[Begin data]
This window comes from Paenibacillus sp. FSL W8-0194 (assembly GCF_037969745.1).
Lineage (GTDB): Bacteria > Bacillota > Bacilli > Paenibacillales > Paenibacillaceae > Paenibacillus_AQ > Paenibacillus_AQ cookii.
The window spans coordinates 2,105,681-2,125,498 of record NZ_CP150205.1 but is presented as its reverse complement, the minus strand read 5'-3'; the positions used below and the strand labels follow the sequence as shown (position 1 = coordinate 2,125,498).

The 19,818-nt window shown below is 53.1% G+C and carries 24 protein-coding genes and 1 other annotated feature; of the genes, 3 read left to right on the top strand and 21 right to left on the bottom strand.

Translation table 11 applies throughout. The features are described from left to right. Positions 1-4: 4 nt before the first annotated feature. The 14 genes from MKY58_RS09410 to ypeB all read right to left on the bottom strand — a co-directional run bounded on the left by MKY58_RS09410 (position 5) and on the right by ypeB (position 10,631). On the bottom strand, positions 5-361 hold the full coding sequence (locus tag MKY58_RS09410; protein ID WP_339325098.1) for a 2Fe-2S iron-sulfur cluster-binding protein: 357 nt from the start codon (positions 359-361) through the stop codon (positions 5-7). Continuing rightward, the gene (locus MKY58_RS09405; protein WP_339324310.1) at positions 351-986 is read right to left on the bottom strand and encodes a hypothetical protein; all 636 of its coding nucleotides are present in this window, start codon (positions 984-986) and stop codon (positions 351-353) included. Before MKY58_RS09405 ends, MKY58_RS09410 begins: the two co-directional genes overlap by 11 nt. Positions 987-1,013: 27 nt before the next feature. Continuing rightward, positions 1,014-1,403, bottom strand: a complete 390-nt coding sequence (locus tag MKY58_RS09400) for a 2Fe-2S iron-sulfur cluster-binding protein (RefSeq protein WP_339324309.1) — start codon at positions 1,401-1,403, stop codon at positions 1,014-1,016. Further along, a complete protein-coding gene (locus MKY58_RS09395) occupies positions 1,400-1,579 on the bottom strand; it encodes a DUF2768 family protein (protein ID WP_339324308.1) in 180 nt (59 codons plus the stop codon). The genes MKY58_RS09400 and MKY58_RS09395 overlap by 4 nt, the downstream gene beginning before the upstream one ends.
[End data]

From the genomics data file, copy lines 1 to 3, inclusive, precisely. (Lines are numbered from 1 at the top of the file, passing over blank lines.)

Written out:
This window comes from Paenibacillus sp. FSL W8-0194 (assembly GCF_037969745.1).
Lineage (GTDB): Bacteria > Bacillota > Bacilli > Paenibacillales > Paenibacillaceae > Paenibacillus_AQ > Paenibacillus_AQ cookii.
The window spans coordinates 2,105,681-2,125,498 of record NZ_CP150205.1 but is presented as its reverse complement, the minus strand read 5'-3'; the positions used below and the strand labels follow the sequence as shown (position 1 = coordinate 2,125,498).